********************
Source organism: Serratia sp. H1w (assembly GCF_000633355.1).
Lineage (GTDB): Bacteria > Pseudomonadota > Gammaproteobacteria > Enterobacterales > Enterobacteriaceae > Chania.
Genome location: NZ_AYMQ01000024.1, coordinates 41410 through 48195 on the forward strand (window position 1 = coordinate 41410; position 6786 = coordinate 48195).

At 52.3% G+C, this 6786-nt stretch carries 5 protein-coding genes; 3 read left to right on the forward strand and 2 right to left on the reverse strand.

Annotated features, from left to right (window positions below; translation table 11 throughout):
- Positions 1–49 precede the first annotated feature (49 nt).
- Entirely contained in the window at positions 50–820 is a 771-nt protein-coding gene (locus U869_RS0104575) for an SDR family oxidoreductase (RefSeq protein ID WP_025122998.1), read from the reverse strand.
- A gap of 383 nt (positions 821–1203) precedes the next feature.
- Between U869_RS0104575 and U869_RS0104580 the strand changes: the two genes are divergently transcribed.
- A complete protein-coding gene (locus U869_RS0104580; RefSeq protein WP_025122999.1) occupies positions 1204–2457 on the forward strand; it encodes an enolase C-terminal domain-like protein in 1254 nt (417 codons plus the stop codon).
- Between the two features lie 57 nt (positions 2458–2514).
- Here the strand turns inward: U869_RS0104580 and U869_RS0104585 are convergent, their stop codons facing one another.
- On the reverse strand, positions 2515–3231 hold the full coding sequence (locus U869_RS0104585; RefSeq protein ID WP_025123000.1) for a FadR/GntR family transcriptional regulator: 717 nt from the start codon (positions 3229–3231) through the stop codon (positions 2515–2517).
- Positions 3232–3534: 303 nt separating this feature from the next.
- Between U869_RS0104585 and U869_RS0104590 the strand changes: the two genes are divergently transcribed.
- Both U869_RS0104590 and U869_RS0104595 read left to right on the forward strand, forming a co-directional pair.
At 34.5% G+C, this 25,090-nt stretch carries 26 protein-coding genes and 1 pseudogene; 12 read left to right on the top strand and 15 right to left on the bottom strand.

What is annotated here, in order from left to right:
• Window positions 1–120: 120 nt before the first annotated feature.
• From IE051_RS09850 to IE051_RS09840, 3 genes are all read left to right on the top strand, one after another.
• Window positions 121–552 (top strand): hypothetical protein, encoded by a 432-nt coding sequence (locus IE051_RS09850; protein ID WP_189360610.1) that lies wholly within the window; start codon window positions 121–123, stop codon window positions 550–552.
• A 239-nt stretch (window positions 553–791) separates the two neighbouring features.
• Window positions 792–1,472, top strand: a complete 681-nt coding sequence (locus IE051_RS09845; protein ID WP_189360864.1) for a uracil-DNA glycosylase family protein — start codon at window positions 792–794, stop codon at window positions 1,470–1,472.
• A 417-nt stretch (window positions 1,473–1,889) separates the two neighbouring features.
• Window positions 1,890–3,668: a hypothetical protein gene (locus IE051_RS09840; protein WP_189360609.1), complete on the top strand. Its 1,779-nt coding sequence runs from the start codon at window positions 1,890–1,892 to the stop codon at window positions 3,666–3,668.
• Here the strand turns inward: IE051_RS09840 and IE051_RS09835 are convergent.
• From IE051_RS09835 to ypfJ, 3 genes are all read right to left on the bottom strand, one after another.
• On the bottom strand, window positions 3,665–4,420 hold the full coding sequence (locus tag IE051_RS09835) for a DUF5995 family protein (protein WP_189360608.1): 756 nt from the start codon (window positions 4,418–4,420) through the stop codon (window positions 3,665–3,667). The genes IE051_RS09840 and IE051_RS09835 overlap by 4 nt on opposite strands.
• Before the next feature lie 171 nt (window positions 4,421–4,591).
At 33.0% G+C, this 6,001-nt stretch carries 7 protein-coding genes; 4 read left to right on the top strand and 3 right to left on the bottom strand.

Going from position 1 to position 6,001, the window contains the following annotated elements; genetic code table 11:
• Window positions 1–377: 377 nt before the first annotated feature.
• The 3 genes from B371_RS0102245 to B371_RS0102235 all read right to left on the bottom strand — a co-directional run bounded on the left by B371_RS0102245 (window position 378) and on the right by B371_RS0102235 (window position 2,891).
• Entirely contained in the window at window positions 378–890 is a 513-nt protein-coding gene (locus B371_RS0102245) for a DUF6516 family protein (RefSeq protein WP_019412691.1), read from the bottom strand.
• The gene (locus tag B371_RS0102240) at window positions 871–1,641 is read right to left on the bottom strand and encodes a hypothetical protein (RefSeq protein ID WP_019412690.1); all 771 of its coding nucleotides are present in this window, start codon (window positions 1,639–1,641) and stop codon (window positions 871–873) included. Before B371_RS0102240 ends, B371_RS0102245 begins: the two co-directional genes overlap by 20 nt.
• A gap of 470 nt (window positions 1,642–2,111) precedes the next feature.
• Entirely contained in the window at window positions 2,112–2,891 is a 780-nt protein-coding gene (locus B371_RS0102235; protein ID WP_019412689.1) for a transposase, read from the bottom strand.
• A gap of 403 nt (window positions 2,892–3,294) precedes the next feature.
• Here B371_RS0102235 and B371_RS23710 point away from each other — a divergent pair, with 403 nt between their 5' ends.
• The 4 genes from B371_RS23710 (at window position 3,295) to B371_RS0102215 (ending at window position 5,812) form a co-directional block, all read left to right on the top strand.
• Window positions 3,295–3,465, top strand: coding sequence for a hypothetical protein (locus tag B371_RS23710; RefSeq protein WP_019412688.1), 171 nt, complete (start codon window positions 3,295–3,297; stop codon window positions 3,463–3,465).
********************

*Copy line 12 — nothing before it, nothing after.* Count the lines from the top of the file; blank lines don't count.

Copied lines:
- Here the strand turns inward: U869_RS0104580 and U869_RS0104585 are convergent, their stop codons facing one another.